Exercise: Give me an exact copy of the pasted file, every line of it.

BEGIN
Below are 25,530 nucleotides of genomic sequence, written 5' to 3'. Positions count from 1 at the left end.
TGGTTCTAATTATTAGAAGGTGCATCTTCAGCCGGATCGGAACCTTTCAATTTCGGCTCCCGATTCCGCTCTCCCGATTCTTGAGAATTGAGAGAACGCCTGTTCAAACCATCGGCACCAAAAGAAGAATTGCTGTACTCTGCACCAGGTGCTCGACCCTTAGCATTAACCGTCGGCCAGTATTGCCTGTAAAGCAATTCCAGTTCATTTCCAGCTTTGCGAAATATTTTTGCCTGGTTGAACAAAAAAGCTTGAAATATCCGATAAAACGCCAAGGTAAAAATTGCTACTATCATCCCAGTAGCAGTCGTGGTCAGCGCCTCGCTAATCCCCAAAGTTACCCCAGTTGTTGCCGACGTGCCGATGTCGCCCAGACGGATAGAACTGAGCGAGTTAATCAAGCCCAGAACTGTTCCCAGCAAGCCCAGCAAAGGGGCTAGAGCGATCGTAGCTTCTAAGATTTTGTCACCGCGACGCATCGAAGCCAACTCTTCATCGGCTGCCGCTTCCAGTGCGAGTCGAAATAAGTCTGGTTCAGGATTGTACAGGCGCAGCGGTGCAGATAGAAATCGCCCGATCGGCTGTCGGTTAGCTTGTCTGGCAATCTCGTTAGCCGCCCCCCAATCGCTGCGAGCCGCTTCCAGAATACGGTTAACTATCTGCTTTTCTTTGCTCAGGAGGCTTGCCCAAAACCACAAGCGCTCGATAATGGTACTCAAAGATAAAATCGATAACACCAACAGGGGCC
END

Below are 25,530 nucleotides of genomic sequence, written 5' to 3'. Positions count from 1 at the left end.
TGGTTCTAATTATTAGAAGGTGCATCTTCAGCCGGATCGGAACCTTTCAATTTCGGCTCCCGATTCCGCTCTCCCGATTCTTGAGAATTGAGAGAACGCCTGTTCAAACCATCGGCACCAAAAGAAGAATTGCTGTACTCTGCACCAGGTGCTCGACCCTTAGCATTAACCGTCGGCCAGTATTGCCTGTAAAGCAATTCCAGTTCATTTCCAGCTTTGCGAAATATTTTTGCCTGGTTGAACAAAAAAGCTTGAAATATCCGATAAAACGCCAAGGTAAAAATTGCTACTATCATCCCAGTAGCAGTCGTGGTCAGCGCCTCGCTAATCCCCAAAGTTACCCCAGTTGTTGCCGACGTGCCGATGTCGCCCAGACGGATAGAACTGAGCGAGTTAATCAAGCCCAGAACTGTTCCCAGCAAGCCCAGCAAAGGGGCTAGAGCGATCGTAGCTTCTAAGATTTTGTCACCGCGACGCATCGAAGCCAACTCTTCATCGGCTGCCGCTTCCAGTGCGAGTCGAAATAAGTCTGGTTCAGGATTGTACAGGCGCAGCGGTGCAGATAGAAATCGCCCGATCGGCTGTCGGTTAGCTTGTCTGGCAATCTCGTTAGCCGCCCCCCAATCGCTGCGAGCCGCTTCCAGAATACGGTTAACTATCTGCTTTTCTTTGCTCAGGAGGCTTGCCCAAAACCACAAGCGCTCGATAATGGTACTCAAAGATAAAATCGATAACACCAACAGGGGCC